One of the significant advantages of these light pickups like the Ranchero and the El Camino is that they tend to be lighter than the vehicles from which they were derived. That means that they can offer some excellent “bang for your buck” for performance enthusiasts. That should be the case with this GT, which features a 390ci V8, a C6 automatic transmission, a 9″ rear end, power steering, and power brakes. That 390 should be producing 314hp, which is enough to send the Ranchero down the ¼ mile in 14.9 seconds. That’s a pretty respectable figure for a vehicle that Ford conceived as a commercial vehicle to be used by farmers and builders. This Ranchero runs and drives, but it hasn’t seen active service since it arrived in Michigan. That means that it will require a thorough inspection before it could be considered roadworthy. Still, the performance potential that it offers should make it worth the effort.

The Ranchero springs a surprise when we look inside because the interior is pretty presentable. The upholstered surfaces are free from rips and tears, while the dash and pad show no evidence of cracks or splits. There are mats over the original carpet, but even if this is worn and stained, the buyer should be able to locate a new set for under $250. The two most significant flaws are the badly cracked wheel and the missing bezel from around the bottom of the shifter. I believe that the wheel has deteriorated beyond the point of no return, so the buyer will need to spend around $220 on a replacement. The bezel is a cheap one, with reproduction items available for approximately $50. With those few items addressed, this interior would present well for a driver-grade classic.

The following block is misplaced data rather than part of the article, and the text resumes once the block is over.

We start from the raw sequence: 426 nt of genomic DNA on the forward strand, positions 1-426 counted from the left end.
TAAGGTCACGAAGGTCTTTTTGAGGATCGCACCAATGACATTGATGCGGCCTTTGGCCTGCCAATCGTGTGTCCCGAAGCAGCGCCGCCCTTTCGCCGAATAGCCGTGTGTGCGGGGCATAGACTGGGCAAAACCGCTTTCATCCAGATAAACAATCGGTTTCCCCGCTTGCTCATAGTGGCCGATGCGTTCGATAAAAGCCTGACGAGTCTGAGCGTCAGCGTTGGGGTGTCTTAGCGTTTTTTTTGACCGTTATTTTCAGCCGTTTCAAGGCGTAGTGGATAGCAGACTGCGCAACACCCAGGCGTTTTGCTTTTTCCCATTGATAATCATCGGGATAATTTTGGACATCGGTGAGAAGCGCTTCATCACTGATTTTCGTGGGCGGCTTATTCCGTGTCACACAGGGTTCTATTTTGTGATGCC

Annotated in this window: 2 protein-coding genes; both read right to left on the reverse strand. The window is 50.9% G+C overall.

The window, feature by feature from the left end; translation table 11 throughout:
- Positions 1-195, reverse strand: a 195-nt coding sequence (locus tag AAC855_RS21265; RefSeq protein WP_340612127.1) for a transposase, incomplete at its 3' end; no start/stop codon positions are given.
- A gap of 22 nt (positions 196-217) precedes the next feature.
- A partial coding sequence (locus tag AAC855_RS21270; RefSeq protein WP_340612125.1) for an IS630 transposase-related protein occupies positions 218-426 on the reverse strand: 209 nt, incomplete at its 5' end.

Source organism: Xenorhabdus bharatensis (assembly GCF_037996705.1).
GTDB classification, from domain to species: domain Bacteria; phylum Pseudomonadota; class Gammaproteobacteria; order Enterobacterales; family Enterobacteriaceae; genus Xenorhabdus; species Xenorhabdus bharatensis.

The owner says that Ford didn’t build the Ranchero in significant numbers and that only around 200 were the GT version with a 390 under the hood. That figure gels closely with the figures that I’ve seen, making this car a bit of a rarity. It deserves to be preserved in the face of the changes that we will undoubtedly see in the automotive industry in the coming years. That way, it will be there so that future generations can gain an insight into the sorts of cars that have been a part of our daily lives and which they had the misfortune not to experience. Every aspect of our history deserves preservation, and this Ranchero GT is no exception.


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  1. 86_Vette_Convertible